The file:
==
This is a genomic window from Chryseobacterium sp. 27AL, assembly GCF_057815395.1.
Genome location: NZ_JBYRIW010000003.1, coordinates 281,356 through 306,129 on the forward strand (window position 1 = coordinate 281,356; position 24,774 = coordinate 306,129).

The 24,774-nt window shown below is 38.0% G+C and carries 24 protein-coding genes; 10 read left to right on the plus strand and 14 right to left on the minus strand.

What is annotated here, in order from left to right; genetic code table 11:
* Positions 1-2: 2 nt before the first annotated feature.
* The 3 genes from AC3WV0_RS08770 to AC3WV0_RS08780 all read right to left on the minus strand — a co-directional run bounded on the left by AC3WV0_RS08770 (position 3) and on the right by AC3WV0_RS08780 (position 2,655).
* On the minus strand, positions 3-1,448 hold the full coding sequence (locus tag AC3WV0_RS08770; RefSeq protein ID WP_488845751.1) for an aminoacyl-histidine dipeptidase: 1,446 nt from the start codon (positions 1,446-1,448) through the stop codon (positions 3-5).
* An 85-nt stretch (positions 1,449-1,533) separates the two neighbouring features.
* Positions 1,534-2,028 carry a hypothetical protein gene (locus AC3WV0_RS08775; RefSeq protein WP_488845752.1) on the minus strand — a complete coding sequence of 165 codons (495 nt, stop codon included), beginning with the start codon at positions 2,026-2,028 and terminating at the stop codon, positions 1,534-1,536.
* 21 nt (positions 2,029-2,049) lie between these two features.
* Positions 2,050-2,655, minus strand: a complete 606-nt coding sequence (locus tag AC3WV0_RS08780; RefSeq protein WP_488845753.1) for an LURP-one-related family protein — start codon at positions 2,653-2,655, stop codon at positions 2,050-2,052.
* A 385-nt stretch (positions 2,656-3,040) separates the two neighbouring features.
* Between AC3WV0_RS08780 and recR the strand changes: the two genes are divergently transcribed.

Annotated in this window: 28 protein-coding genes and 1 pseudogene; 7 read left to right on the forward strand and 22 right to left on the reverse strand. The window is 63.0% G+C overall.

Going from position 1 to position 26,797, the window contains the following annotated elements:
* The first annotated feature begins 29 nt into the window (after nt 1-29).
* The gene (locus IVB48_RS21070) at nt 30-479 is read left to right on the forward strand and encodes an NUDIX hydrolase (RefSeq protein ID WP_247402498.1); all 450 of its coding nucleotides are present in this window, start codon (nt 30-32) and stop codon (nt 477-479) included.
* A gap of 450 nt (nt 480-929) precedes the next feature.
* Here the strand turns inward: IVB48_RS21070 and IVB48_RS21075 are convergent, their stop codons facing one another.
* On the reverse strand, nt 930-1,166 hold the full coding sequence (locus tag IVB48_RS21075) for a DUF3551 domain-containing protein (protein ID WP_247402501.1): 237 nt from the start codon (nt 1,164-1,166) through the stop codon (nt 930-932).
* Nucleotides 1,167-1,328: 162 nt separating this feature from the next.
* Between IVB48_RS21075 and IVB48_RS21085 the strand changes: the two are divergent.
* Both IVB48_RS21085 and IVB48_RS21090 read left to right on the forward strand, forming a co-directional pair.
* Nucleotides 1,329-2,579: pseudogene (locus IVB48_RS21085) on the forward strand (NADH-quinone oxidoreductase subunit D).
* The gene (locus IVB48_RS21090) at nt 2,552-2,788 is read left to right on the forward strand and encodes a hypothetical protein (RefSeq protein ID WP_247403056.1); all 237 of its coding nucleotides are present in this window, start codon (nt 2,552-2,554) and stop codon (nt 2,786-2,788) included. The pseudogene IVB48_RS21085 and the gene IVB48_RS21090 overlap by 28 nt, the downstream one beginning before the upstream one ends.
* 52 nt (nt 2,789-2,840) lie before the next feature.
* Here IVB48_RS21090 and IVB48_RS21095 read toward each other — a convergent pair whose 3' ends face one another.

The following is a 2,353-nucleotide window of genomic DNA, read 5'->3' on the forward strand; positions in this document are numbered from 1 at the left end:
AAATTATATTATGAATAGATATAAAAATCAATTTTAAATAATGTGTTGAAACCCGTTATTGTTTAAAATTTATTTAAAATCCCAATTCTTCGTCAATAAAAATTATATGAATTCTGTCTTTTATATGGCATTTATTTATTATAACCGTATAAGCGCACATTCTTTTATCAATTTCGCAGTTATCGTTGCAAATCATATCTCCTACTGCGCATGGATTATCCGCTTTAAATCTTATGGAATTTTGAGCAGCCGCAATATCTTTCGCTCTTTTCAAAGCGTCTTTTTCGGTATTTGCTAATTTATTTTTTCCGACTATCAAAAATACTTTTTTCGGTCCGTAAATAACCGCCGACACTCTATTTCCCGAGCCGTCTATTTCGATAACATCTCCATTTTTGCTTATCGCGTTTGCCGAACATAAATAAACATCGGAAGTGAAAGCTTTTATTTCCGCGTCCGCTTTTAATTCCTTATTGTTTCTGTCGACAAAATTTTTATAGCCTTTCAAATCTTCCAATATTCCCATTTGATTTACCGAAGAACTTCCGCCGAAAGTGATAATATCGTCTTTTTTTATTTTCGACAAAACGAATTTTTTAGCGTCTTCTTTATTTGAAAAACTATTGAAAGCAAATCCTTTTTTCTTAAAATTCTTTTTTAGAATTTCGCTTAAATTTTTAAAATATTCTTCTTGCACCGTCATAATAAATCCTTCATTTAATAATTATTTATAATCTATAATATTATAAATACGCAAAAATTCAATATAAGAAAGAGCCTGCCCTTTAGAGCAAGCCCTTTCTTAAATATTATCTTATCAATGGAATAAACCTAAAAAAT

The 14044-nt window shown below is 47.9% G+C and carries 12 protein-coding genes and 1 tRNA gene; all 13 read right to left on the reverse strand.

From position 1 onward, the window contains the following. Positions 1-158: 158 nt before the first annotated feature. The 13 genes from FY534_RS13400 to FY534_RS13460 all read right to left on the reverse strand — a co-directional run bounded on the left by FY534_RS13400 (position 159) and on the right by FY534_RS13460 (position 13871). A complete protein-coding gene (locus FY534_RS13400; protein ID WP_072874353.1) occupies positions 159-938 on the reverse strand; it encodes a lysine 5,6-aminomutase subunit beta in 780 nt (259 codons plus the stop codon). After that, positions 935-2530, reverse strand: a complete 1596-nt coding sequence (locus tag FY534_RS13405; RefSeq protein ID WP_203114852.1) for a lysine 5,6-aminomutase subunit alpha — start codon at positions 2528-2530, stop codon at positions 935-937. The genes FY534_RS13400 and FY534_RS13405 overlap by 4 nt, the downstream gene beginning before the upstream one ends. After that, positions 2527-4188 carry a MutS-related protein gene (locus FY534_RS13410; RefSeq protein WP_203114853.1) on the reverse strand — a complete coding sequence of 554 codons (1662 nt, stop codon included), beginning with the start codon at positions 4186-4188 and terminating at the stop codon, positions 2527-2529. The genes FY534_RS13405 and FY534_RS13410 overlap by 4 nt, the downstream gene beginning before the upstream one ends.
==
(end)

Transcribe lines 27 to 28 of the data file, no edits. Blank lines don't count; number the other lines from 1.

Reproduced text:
* Here IVB48_RS21090 and IVB48_RS21095 read toward each other — a convergent pair whose 3' ends face one another.

The following is a 2,353-nucleotide window of genomic DNA, read 5'->3' on the forward strand; positions in this document are numbered from 1 at the left end: